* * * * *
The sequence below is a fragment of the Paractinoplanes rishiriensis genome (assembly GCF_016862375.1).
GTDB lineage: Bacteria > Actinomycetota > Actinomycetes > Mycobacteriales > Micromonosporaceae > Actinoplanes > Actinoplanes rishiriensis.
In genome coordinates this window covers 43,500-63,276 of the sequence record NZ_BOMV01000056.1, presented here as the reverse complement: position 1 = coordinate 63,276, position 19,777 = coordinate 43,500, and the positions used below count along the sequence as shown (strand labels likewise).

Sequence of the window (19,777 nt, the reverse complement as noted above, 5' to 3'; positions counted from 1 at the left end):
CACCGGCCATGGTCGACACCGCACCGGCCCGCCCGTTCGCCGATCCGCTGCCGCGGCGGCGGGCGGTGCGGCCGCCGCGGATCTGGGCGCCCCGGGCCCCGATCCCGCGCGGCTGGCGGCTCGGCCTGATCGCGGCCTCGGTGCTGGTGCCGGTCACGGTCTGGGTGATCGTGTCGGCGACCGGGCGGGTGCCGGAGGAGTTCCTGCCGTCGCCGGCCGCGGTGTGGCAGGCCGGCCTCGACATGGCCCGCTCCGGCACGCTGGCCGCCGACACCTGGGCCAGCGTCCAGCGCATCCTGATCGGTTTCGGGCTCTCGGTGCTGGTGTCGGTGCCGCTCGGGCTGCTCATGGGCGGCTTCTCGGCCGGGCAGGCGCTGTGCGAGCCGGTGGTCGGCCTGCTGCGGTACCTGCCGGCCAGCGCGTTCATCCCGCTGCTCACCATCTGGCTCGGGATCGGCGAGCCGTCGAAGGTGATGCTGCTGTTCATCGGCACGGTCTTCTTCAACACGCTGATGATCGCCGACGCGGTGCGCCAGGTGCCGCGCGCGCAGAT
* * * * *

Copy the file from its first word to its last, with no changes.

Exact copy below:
The sequence below is a fragment of the Paractinoplanes rishiriensis genome (assembly GCF_016862375.1).
GTDB lineage: Bacteria > Actinomycetota > Actinomycetes > Mycobacteriales > Micromonosporaceae > Actinoplanes > Actinoplanes rishiriensis.
In genome coordinates this window covers 43,500-63,276 of the sequence record NZ_BOMV01000056.1, presented here as the reverse complement: position 1 = coordinate 63,276, position 19,777 = coordinate 43,500, and the positions used below count along the sequence as shown (strand labels likewise).

Sequence of the window (19,777 nt, the reverse complement as noted above, 5' to 3'; positions counted from 1 at the left end):
CACCGGCCATGGTCGACACCGCACCGGCCCGCCCGTTCGCCGATCCGCTGCCGCGGCGGCGGGCGGTGCGGCCGCCGCGGATCTGGGCGCCCCGGGCCCCGATCCCGCGCGGCTGGCGGCTCGGCCTGATCGCGGCCTCGGTGCTGGTGCCGGTCACGGTCTGGGTGATCGTGTCGGCGACCGGGCGGGTGCCGGAGGAGTTCCTGCCGTCGCCGGCCGCGGTGTGGCAGGCCGGCCTCGACATGGCCCGCTCCGGCACGCTGGCCGCCGACACCTGGGCCAGCGTCCAGCGCATCCTGATCGGTTTCGGGCTCTCGGTGCTGGTGTCGGTGCCGCTCGGGCTGCTCATGGGCGGCTTCTCGGCCGGGCAGGCGCTGTGCGAGCCGGTGGTCGGCCTGCTGCGGTACCTGCCGGCCAGCGCGTTCATCCCGCTGCTCACCATCTGGCTCGGGATCGGCGAGCCGTCGAAGGTGATGCTGCTGTTCATCGGCACGGTCTTCTTCAACACGCTGATGATCGCCGACGCGGTGCGCCAGGTGCCGCGCGCGCAGAT